The legal use of medical marijuana is a decision that should be considered at the state level. Because the federal law prohibits the possession of cannabis, the ill patients who possess it can be subject to criminal charges in the states that prohibit its use. The public’s opinion with regards to marijuana use can be influenced by its legalization in the field of medicine. The problem is that most states that have legalized the use of marijuana for the purpose of treating ailments have a higher rate of marijuana abuse, as well as its use and dependence. That notwithstanding, there has been major clinical evidence of the use of marijuana for the treatment of epilepsy. There are many animal tests that confirm its effectiveness in the treatment of epilepsy, but there are very few supportive clinical data. In a controlled case study consisting of 308 cases involving new onset seizures, it was found that the use of marijuana was very much not present in males who had unprovoked seizures in contrast to the controlled cases. In women, there was no significant difference. Thus, the study suggests that the use of marijuana has a potential protective factor when it comes to getting seizures. The study, however, suggests that such a conclusion should be considered speculative.
Apart from the health benefits associated with marijuana, the drug should be legalized for its therapeutic benefits. Haerens and Zott (118) suggest that its therapeutic benefits are rooted deep down in science because marijuana contains about 60 ingredients known as cannabinoids. With the human body being able to produce naturally its own cannabinoids, medical marijuana would complement what is necessary. With these ingredients, marijuana can relief the response to noxious chemicals and any related pain. Studies show that the condition of 32% patients having schizophrenia who had randomly received cannabidiol treatment improved significantly after the intake (Szumski and Karson 121).
On the other hand, legalization of marijuana may lead to catastrophic effects on society; at least this is what many people prove. The concerns over negative effects on physical and mental health, the rise of drug cartels, loss of controls of teenagers, and marijuana being a gateway drug leading to the use of other hard drugs are completely legitimate. The question of where we stop after the legalization of marijuana is paramount. There are those people who experiment with it, use it regularly, and those who use it for recreational purposes. Regular use of marijuana does automatically indicate dependence with time. Therefore, many argue that marijuana resembles alcohol to a greater extent than it does other “hard” drugs. Statistics shows that more than 65 million people in America, or one in every five Americans, use marijuana regularly or at least occasionally. The drug enforcement agencies will not have the capacity to monitor all fields to ensure that marijuana is only being used for medical purposes. The situation could run out of control at the slightest provocation, and in no time the society may have to deal with the negative effects of marijuana addiction.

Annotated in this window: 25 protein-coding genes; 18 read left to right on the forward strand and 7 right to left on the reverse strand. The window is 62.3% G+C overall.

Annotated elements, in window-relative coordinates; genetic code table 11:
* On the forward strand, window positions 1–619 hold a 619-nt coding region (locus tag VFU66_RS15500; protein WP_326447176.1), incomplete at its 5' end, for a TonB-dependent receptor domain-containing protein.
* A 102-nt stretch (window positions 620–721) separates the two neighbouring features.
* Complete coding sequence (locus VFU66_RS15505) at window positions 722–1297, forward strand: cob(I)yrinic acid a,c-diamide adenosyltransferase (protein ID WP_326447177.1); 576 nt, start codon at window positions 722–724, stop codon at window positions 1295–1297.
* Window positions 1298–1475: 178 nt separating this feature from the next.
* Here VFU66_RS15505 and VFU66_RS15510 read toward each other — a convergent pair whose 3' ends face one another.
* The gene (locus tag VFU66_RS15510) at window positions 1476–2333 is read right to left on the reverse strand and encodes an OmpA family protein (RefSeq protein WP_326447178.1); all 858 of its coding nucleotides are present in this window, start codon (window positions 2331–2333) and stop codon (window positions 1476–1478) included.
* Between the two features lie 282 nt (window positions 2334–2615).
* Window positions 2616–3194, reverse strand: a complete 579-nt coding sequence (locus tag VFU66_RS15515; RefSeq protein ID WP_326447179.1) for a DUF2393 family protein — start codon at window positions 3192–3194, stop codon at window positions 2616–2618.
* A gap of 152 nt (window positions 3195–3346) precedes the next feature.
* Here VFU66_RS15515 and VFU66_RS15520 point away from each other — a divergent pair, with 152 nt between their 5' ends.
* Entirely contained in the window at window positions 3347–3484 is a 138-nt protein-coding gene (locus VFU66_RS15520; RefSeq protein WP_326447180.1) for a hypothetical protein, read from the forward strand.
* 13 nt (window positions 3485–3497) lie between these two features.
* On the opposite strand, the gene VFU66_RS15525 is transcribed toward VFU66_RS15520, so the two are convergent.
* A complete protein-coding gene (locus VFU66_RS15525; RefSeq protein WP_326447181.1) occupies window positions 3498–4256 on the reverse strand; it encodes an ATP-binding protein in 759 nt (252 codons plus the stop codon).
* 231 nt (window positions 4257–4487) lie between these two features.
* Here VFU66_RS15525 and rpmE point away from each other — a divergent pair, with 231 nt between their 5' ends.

However, to refute the claims that marijuana legalization would go out of control, it should be noted that various programs have been working in the states, such as California, which have accommodated medical marijuana. In other states, cancer is a qualified illness for the application of marijuana based treatment. These states have legalized its use. One example of such states is New York. In the case of New York, legislation is strict on how marijuana can be accessed (Minamide 143). To this effect, the state only allows its use for a few serious medical conditions, such as cancer. Medical marijuana needs to be legalized because it is possible to control its accessibility to certain patients who require it.
Currently, there are many researches done to find whether the use of cannabis in the treatment of various ailments, such as epilepsy, is reasonable. However, due to the complete lack of clear, concise, and accurately controlled trials, many still doubt the necessity of application of marijuana in treatment. There are instances when parents have urged institutions to let them provide marijuana treatment to their children as there is some evidence that it relieves symptoms of individual illnesses. However, due to its lack of legality, as well as policy on its medical administration in various states, the option is still deemed illegal. Legalizing marijuana can go a long way to transforming the health economy of the society. If not for any other reason, marijuana should be legalized for medical and therapeutic benefits. Chronically ill patients should be able to access marijuana under close monitoring by physicians and protection by the law. It is recommended that the administrations across the continent should support researches on medical marijuana to assess its potential benefits. To this effect, the governments involved should not impede marijuana efficacy research. Only then will they be able to feel confident that it is time to legalize marijuana for, mostly, its medical use.